One of the ways that I lost the majority of my baby weight during the first few months postpartum was by staying gently active and keeping myself in check so that not every day was pancakes and scrambled eggs day for breakfast. Although for the record, if calories didn’t count, I would probably do that all the time. In the same way, little things that we do for our health can snowball and help us overcome a suppressed immune system, a chronically aching lower back, high blood pressure or any number of conditions.

If we try to do too much too fast, it can backfire. For example, if someone with cardiac issues tries to go out and strengthen their weak heart in a single exercise session, they might quite literally kill themselves. Similarly, we can hurt ourselves if we skip over all the small details and actions that contribute to better health. If we pay those obnoxious little details just a smidge of attention, they will add up and take care of us so well that suddenly we are enthused instead of annoyed by them.

Lesson #9: Sometimes, Health Professionals Suck

Confession time. I was going to a pediatrician at a trusted peds office in my neighborhood. I liked her when I scoped her out as a prospect. She seemed to-the-point, candid and knowledgeable. In the early weeks of parenthood, when it was so critical that our late pre-term baby gain weight, thrive and recover from jaundice, I hung on every one of her scary-sounding words. As he got a little older I started to notice that her bedside manner wasn’t as good as it originally seemed, and wasn’t always contextually appropriate.

At several check-ups she made me genuinely nervous about my son’s perfectly healthy development, all because of how she chose her words. One appointment, she mixed up my son’s weight chart with another parent’s baby. It had been a couple months since I saw her and she whisked through the door in a huff and said very frankly, without so much as a “hello,” that she had bad news about his weight. I hemmed and hawed and said I thought he had been doing okay but that as a new parent with a baby who came early, I was always nervous since he was consistently “behind” his birth-age peers. Which is totally normal and to be expected. I was holding my breath to hear her next words. My heart had started racing. I felt like I was failing at motherhood. Then she said, “Oh, whoops! I completely got you mixed up with another patient. Carter is doing great!” On numerous other occasions, instead of giving me professional advice, she gave me advice based on her own child’s preferences and routines as a baby. That’s just out-of-the-ballpark unprofessional and subjective. Period.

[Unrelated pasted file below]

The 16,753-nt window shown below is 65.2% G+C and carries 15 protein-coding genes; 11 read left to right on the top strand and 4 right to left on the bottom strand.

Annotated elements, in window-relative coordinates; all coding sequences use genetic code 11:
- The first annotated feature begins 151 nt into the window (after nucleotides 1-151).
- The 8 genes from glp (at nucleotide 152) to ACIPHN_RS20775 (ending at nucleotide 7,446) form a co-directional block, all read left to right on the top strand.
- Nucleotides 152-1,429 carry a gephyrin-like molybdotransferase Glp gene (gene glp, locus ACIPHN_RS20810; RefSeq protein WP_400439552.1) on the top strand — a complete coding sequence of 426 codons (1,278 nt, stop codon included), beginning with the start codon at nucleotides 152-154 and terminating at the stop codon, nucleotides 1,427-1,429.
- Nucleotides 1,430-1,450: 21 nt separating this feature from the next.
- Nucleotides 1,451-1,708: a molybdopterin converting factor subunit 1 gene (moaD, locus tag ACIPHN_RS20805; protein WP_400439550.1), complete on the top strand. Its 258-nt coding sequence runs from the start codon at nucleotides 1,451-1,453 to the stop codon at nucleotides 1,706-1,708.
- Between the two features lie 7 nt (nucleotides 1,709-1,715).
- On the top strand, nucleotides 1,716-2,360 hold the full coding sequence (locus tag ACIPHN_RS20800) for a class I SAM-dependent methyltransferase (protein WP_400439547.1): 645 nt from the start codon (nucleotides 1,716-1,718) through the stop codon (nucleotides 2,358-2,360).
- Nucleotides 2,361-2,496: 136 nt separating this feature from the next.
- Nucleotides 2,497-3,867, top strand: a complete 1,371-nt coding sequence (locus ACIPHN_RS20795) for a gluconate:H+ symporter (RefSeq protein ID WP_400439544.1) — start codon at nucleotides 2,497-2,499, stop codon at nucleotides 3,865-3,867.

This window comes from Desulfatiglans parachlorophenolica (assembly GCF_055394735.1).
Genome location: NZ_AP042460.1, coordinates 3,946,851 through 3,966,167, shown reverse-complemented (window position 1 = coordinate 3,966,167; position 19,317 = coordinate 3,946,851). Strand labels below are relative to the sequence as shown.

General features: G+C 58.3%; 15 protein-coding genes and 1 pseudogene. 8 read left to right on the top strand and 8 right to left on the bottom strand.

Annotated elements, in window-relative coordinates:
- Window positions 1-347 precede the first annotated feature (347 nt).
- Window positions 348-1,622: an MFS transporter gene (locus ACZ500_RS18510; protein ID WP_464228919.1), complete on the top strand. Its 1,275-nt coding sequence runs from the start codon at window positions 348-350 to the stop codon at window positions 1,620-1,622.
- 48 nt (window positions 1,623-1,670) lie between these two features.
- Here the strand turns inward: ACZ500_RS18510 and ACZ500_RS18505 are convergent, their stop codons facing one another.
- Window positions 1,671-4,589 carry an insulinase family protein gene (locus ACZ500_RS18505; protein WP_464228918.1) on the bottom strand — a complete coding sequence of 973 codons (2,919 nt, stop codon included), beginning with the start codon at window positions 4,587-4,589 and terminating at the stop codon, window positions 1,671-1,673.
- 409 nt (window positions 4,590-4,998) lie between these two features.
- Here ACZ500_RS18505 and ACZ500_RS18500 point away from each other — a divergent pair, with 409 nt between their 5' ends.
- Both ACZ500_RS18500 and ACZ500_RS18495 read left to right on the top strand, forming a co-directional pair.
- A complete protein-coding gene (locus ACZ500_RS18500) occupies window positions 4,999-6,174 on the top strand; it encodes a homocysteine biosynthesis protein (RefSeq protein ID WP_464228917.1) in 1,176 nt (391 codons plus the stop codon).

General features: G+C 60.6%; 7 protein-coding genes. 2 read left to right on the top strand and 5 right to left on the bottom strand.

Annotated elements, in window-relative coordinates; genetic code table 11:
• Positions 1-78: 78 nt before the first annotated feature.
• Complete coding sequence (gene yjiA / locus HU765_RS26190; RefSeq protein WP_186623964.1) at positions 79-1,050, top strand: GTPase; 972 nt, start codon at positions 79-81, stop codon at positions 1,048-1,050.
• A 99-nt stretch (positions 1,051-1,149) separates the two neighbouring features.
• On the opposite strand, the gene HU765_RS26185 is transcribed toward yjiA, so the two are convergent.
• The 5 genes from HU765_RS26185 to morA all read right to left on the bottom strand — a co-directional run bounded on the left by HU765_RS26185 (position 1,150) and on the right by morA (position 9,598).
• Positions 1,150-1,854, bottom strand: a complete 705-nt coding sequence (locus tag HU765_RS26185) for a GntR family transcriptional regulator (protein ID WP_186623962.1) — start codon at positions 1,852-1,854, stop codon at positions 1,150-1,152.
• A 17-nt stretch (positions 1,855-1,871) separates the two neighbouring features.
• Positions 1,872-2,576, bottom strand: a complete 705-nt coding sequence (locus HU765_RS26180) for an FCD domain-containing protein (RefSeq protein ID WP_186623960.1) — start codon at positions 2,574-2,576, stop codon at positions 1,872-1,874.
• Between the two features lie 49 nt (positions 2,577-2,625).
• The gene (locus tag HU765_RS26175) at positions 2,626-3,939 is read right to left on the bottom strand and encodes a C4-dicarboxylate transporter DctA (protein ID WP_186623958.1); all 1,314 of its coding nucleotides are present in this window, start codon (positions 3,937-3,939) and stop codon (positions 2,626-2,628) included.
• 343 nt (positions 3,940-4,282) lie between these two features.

There is a certain way that health professionals can make you feel, even when they have to deliver bad news. Their tone and demeanor is everything. It can change lives just as much as their diagnoses, programs and scalpels. And sometimes, even when a professional is smart and trustworthy, they can suck at communicating the right way. Be it a doctor, nurse, physical therapist, personal trainer, OBGYN, or any other health professional, you know when they are out of line. For example, there’s a right and a wrong way for personal trainers to motivate people who are dangerously overweight to get back on track. Should the overweight client be shamed? Absolutely not. Should they be reprimanded? No, of course not. Should they be made to feel afraid? Ideally, no. That behavior on behalf of any health professional is unacceptable in my book. Which brings me to my next point…

Lesson #10: Fire and Rehire (your health professional)

If your health professional acts in a way that makes you uncomfortable (see Lesson #9), you fire them. Period. You don’t let them drag you through the mud. You don’t let them make you feel unworthy or paranoid. Again, you fire them. You find someone who can take care of you in the right way. Simple as that. Don’t hesitate or be afraid to do it.

3

Lesson #11: Human Physical Development is Mind-Boggling

I know everyone is all crazy about babies learning to crawl, walk and talk, but I find the little details that my son discovers about his body to be just as fascinating. Okay, once he walks I will probably be ecstatic like every other normal parent. Recently, he has discovered that he can intentionally shake his head side-to-side like a “no” except he is super happy doing it, can touch his tongue with his fingers, can pinch his belly fat (haha), can scratch surfaces with his nails (eek!), can carefully stack objects on top of one another, and can play peekaboo with doors, blankets, curtains and anything he can hide behind. Believe it or not, this is the short list. 

I’ve been totally baffled as he has discovered things like lateral and rotational movement, balancing on two feet without support, and how to feed himself using his hands, So many things that we take for granted and don’t even think about are exploding like fireworks into his awareness. Every single one of these little things makes us human. Every one of the little things we can do so effortlessly as adults helps define our physical experience in the human body. It’s truly incredible and we are truly lucky to have such amazing vehicles to transport us from cradle to grave. Sorry if that’s a touch morbid to you, but to me it’s a thing of pure beauty.